Note: this article was first published in January 2004, in the Tel-Aviv Cinematheque Magazine.
Abstract: “what is the matrix?” This big question that Morpheus presents Neo and us in the first Matrix, has been a matter for debate over the last 5 years. Since then the Matrix has been interpreted as Marxist, Psychoanalytic, Platonist, Post-Modern, Buddhist, Chsristian, Jewish and what have you. This article tries a different approach to this question. While seeking to preserve former interpretive possibilities, it claims: The Matrix is a devouring ideological network. The capitalistic nature of this network is at the center of this piece.
The Matrix Trilogy may be the Star Wars of our generation, creating a new mythology in a new world. It is undoubtedly pretentious in its special effects, and more so in its theory and philosophy, to the point that some critics dismiss the film's lengthy philosophical discussions as hopelessly muddled. Others have looked for coherent meaning in its symbols and langauge, and found exactly what they were looking for - which is to say, they found what they had already believed. That list includes Matxists, Psychoanalysts, Platonists, post-modernists, and even the believers of the world: Christians, Jews, Buddhists, Taoists. Each of them offered his own biased interpertation of the Matrix, like the six blind men who tried to describe an elephant - each was (partly) right, but also very wrong.
The truth is, the matrix is all of these things: seemingly incoherent, and yet Christian and psychoanalytic and post-modern. Yet everyone who has tried to analyze the film using any of these dogmas has have fallen prey to exactly the same deceptive Matrix with which the trilogy deals. The big question everyone is trying to answer -- the one Morpheus presents Neo and us in the first film – is, “what is the matrix?” This question cannot have a single answer because above all the Matrix is simply the Matrix itself, an irreducible term.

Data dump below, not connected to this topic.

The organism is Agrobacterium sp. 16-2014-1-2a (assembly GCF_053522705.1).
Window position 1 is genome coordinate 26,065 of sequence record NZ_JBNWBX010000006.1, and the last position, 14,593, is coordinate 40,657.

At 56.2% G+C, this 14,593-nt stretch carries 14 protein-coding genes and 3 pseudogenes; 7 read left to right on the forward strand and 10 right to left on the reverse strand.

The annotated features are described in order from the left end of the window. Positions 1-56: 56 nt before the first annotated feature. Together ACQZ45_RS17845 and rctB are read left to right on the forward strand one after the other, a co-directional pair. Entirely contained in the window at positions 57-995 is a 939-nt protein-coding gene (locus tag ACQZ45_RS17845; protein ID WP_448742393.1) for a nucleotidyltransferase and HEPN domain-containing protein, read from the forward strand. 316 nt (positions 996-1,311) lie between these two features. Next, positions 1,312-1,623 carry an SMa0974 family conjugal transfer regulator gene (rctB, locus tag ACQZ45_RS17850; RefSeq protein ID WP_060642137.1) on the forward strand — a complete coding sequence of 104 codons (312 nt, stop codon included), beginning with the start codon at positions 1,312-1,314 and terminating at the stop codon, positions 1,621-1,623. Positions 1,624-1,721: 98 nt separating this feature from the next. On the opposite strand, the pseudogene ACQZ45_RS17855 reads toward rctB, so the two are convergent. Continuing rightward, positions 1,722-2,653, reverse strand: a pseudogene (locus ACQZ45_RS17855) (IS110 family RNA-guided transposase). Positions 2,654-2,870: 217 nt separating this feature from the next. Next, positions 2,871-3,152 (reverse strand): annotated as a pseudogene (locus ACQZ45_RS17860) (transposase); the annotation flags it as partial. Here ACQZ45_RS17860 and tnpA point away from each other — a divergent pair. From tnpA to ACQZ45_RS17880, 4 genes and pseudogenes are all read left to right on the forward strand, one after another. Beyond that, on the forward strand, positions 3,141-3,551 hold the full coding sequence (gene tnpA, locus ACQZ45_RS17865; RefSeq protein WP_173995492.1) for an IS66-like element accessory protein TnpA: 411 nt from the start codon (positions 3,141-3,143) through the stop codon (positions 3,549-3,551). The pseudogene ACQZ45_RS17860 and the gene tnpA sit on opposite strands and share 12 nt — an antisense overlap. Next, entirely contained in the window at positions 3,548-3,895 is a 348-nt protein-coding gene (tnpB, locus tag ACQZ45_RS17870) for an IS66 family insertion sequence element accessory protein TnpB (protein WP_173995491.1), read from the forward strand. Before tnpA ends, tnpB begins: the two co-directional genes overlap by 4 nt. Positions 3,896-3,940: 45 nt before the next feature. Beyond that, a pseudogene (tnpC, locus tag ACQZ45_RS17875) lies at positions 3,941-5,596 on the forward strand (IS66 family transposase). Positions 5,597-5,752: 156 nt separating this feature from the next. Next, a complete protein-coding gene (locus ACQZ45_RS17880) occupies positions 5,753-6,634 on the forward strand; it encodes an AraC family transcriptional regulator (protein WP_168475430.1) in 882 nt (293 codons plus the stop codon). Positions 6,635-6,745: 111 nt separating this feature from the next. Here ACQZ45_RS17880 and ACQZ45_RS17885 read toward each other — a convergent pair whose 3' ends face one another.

Taoism and Buddhism are also very evident in the Matrix. Through the prism of Eastern religion, Neo is not only the Messiah but also “the Enlightened” – the Buddha. Smith tells Neo that the two of them are very similar, and they are. They both identify the self with the world, only in a fundamentally different way. Smith is the Ego, the impurity of Buddhism, the one that sees himself anywhere he looks - egocentricity. This is why, when Smith touches people or other agents, they turn into him. Smith sees himself everywhere. Neo (One), on the other hand, follows the Buddhist ideal of seeing himself as a part of the unity of the universe. Neo can control the world because he is devoid of the ego that separates us from the world and can identify with the universe totally.
In the second movie Morpheus prepares his crowd of believers for the final battle against the machines in a Masada-style speech. Morpheus appears as the prophet of capitalism and calls to the audience: “Tonight, let us send a message to that army.” To explain what he means he adds, “Let us shake this cave! Tonight let us make them remember this is
The cinematic matrix religion of capitalism
In a Marxist reading, one could see Neo’s fight against the agents as a fight against the salesmen of capitalism. Smith, the self-duplicating agent, does look much like one of the businessmen populating
The matrix in that case is a battleground between two kinds of sales agents, and in capitalism it doesn’t matter what you buy, the house always wins. This immunity of the capitalistic network of the Matrix could be seen in the scene at the end of the third Matrix, where agent Neo and agent Smith fight the final battle between mythic skyscrapers. The interesting detail here is that, despite the huge shock waves rising from the ground during this titanic battle and moving as fierce storms between the skyscrapers, those skyscrapers continue to stand and the panes continue to shine.
What could be more ludicrous than Neo appearing on the screen, calling us to leave the illusion and selling us the world of the “real”? Neo’s voice comes from the inner depths of the simulation, Neo and Smith are both agents of the capitalistic Matrix, designed to keep us docile in our seat. Who would dare to rise up from his seat and go outside to “reality” after paying good money to get inside the matrix of cinema?